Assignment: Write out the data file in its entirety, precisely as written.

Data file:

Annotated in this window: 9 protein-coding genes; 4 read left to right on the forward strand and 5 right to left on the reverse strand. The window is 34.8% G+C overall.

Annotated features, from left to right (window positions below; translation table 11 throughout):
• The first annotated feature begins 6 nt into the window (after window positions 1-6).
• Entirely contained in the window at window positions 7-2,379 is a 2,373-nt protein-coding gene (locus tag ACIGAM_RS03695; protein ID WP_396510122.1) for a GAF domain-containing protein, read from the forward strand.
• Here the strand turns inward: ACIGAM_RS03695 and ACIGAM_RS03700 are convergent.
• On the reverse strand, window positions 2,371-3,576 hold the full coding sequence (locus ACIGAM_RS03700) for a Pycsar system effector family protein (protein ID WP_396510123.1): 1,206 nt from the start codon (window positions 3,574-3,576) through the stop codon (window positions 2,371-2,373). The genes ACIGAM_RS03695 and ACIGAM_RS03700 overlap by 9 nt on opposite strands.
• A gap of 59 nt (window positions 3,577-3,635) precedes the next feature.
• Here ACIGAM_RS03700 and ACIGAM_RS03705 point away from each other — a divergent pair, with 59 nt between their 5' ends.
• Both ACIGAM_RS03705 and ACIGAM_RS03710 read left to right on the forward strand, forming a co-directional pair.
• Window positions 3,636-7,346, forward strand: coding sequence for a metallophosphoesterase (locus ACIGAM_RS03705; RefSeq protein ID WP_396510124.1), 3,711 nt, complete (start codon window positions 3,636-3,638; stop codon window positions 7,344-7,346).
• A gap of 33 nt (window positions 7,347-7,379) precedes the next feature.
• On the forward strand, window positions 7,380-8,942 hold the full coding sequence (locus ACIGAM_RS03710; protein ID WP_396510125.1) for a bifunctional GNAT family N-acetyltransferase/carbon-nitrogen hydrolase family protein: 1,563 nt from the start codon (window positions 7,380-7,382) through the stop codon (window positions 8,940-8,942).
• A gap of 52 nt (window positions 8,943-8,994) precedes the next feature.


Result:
Annotated in this window: 9 protein-coding genes; 4 read left to right on the forward strand and 5 right to left on the reverse strand. The window is 34.8% G+C overall.

Annotated features, from left to right (window positions below; translation table 11 throughout):
• The first annotated feature begins 6 nt into the window (after window positions 1-6).
• Entirely contained in the window at window positions 7-2,379 is a 2,373-nt protein-coding gene (locus tag ACIGAM_RS03695; protein ID WP_396510122.1) for a GAF domain-containing protein, read from the forward strand.
• Here the strand turns inward: ACIGAM_RS03695 and ACIGAM_RS03700 are convergent.
• On the reverse strand, window positions 2,371-3,576 hold the full coding sequence (locus ACIGAM_RS03700) for a Pycsar system effector family protein (protein ID WP_396510123.1): 1,206 nt from the start codon (window positions 3,574-3,576) through the stop codon (window positions 2,371-2,373). The genes ACIGAM_RS03695 and ACIGAM_RS03700 overlap by 9 nt on opposite strands.
• A gap of 59 nt (window positions 3,577-3,635) precedes the next feature.
• Here ACIGAM_RS03700 and ACIGAM_RS03705 point away from each other — a divergent pair, with 59 nt between their 5' ends.
• Both ACIGAM_RS03705 and ACIGAM_RS03710 read left to right on the forward strand, forming a co-directional pair.
• Window positions 3,636-7,346, forward strand: coding sequence for a metallophosphoesterase (locus ACIGAM_RS03705; RefSeq protein ID WP_396510124.1), 3,711 nt, complete (start codon window positions 3,636-3,638; stop codon window positions 7,344-7,346).
• A gap of 33 nt (window positions 7,347-7,379) precedes the next feature.
• On the forward strand, window positions 7,380-8,942 hold the full coding sequence (locus ACIGAM_RS03710; protein ID WP_396510125.1) for a bifunctional GNAT family N-acetyltransferase/carbon-nitrogen hydrolase family protein: 1,563 nt from the start codon (window positions 7,380-7,382) through the stop codon (window positions 8,940-8,942).
• A gap of 52 nt (window positions 8,943-8,994) precedes the next feature.